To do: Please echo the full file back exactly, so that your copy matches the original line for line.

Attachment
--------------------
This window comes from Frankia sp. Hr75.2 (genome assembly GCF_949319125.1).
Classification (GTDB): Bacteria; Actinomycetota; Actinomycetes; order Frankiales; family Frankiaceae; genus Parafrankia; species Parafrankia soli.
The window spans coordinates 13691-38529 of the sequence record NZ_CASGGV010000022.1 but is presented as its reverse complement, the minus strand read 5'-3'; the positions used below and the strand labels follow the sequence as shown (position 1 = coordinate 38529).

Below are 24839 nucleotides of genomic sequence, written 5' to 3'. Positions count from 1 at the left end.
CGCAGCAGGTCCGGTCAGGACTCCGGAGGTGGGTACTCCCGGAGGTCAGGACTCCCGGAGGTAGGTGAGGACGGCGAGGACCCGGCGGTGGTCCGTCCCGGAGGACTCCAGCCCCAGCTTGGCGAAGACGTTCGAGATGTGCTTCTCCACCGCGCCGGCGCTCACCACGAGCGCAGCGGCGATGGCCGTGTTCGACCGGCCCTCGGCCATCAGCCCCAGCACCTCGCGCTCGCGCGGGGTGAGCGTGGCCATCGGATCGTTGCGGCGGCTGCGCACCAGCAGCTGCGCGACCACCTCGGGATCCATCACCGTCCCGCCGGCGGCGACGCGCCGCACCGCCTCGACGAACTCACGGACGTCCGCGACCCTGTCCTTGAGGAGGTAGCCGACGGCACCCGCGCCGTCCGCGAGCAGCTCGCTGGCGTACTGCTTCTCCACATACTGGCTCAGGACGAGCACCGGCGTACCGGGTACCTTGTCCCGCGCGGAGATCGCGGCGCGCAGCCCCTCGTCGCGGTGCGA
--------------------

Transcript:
This window comes from Frankia sp. Hr75.2 (genome assembly GCF_949319125.1).
Classification (GTDB): Bacteria; Actinomycetota; Actinomycetes; order Frankiales; family Frankiaceae; genus Parafrankia; species Parafrankia soli.
The window spans coordinates 13691-38529 of the sequence record NZ_CASGGV010000022.1 but is presented as its reverse complement, the minus strand read 5'-3'; the positions used below and the strand labels follow the sequence as shown (position 1 = coordinate 38529).

Below are 24839 nucleotides of genomic sequence, written 5' to 3'. Positions count from 1 at the left end.
CGCAGCAGGTCCGGTCAGGACTCCGGAGGTGGGTACTCCCGGAGGTCAGGACTCCCGGAGGTAGGTGAGGACGGCGAGGACCCGGCGGTGGTCCGTCCCGGAGGACTCCAGCCCCAGCTTGGCGAAGACGTTCGAGATGTGCTTCTCCACCGCGCCGGCGCTCACCACGAGCGCAGCGGCGATGGCCGTGTTCGACCGGCCCTCGGCCATCAGCCCCAGCACCTCGCGCTCGCGCGGGGTGAGCGTGGCCATCGGATCGTTGCGGCGGCTGCGCACCAGCAGCTGCGCGACCACCTCGGGATCCATCACCGTCCCGCCGGCGGCGACGCGCCGCACCGCCTCGACGAACTCACGGACGTCCGCGACCCTGTCCTTGAGGAGGTAGCCGACGGCACCCGCGCCGTCCGCGAGCAGCTCGCTGGCGTACTGCTTCTCCACATACTGGCTCAGGACGAGCACCGGCGTACCGGGTACCTTGTCCCGCGCGGAGATCGCGGCGCGCAGCCCCTCGTCGCGGTGCGA